No access to any clean water or toilets, open sewage flowing through the streets, rubbish bags of human excrement strewn everywhere – that’s just a very brief description of life in the Kampala slums where some 700,000 people live.
We had a horrendous walk through a pre-WaterAid intervention slum yesterday and I could barely believe that what I was seeing was even real.
It had rained heavily the night before and without any proper drainage system, rain water and sewage quickly started to build up and flooded homes.
People had to wade through the filthy, disease-infested water to get to their homes, while children splashed and played around in the water, oblivious to the dangers.
And when I say homes, these are no more than a rough, makeshift shack, from clay bricks or wood, and a corrugated iron roof.
The most horrific thing was the number of plastic bags I saw. This was horrific because they were actually ‘flying toilets’. Some people have no choice but to do their business in a bag and then they just sling it out their home, to land wherever.
I had my walking boots on (which are now caked in a dry, orange mud) and I still found walking through the area disgusting but the majority of people didn’t even have any shoes on!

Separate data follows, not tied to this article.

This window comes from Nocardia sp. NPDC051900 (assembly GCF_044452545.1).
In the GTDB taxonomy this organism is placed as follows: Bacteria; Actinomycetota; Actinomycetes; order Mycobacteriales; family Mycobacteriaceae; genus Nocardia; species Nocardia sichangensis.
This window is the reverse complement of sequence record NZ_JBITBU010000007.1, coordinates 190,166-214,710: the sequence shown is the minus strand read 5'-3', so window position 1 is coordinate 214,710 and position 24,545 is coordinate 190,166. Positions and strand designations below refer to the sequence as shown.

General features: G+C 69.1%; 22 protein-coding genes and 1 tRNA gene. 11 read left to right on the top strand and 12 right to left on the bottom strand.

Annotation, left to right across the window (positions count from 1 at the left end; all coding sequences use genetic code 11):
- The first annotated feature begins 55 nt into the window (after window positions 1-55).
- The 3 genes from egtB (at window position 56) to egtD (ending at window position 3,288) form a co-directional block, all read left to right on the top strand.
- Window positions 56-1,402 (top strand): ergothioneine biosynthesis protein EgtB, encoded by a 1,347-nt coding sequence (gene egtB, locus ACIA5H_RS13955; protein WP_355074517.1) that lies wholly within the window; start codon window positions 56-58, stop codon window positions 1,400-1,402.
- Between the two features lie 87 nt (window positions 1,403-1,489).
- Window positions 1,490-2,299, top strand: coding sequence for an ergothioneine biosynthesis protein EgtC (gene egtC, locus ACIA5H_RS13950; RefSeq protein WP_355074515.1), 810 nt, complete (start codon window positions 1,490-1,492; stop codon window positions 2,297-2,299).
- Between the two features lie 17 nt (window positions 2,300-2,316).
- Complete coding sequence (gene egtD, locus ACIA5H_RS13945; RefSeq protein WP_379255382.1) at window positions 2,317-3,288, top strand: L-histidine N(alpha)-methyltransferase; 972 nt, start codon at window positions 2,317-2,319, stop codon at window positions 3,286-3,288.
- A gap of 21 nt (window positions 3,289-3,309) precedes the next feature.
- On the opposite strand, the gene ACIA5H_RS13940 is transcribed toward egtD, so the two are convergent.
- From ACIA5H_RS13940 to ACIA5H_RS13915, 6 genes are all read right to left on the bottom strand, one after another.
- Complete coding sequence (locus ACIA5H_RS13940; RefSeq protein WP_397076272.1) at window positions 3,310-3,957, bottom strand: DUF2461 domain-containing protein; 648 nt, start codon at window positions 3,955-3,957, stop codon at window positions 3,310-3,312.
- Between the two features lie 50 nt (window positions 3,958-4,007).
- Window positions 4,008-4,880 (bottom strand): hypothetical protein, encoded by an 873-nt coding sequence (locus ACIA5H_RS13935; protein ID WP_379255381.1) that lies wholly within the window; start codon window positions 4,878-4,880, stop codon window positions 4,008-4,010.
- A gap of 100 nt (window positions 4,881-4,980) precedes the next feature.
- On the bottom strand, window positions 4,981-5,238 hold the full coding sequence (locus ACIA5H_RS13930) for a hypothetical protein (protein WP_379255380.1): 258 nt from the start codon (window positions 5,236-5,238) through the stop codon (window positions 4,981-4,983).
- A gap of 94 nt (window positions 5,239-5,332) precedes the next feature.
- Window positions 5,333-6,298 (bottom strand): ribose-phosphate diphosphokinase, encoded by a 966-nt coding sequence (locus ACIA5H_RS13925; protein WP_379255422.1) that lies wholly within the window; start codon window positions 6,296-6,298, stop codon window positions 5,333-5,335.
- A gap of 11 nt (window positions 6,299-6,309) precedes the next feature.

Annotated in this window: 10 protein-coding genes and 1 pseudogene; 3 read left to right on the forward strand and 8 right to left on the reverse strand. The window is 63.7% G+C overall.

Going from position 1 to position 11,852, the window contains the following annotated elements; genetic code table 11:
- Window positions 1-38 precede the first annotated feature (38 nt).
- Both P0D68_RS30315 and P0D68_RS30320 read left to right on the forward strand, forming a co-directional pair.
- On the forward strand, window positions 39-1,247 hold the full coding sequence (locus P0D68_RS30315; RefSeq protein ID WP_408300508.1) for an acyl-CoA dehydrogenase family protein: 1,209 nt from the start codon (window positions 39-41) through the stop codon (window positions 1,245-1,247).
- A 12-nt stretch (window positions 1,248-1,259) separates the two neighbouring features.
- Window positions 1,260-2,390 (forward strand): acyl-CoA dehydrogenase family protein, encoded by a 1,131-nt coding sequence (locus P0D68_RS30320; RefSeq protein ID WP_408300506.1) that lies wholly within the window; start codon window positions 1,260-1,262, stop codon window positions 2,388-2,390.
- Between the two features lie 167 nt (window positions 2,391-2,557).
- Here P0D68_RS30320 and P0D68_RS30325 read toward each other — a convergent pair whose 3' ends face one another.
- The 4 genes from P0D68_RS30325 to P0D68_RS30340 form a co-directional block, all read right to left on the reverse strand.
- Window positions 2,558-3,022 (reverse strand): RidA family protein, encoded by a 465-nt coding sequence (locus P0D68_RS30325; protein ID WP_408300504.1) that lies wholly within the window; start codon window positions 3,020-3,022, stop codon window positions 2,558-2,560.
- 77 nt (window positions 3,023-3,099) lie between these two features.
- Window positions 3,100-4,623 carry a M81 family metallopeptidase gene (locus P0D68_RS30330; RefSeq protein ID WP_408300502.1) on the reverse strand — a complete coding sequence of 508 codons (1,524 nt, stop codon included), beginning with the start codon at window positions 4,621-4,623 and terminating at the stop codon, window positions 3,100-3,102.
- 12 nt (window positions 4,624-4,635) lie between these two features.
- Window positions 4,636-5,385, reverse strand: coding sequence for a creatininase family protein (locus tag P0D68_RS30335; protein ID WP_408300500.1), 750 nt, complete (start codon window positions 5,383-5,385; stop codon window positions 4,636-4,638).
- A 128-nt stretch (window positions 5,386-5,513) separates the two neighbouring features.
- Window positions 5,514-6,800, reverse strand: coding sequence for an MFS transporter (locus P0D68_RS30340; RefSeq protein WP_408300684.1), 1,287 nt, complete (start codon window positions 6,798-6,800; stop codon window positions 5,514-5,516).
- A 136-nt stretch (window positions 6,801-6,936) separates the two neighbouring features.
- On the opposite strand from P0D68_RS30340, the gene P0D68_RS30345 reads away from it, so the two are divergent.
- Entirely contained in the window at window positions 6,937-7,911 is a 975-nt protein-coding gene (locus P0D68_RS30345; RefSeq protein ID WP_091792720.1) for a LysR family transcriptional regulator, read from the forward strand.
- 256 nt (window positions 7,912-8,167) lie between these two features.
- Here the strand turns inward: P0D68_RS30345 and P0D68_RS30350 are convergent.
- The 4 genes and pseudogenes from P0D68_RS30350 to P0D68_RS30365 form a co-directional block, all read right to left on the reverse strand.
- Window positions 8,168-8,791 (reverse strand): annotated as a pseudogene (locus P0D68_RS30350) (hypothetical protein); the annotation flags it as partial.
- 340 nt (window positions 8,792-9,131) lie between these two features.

The main water source in this slum was from an underground spring. Sounds clean and refreshing right?! But all the sewage saturates through the ground and contaminates the water. There’s a huge risk of cholera, typhoid and dysentery.
The post-WaterAid intervention slum we visited after was much better.
I met Willy, the proud caretaker of a pre-paid water meter installed in the grounds of his home two years ago. He told me how he’s very happy and that this simple device has changed their lives – they don’t have to drink dirty water anymore and no longer get ill.
People use tokens to come and collect their clean water and there was also a proper drainage system installed in this area too which stopped homes from flooding.
There are still improvements to be made here, but it was great to see that WaterAid has already made such a difference.
After a tough day, we let our hair down with an amazing African cultural dance show on the night.
We even ended the night dancing on the stage, although I noticed when they saw us hopeless Muzungos (white people) trying out some cultural dancing, the music quickly switched to Rihanna!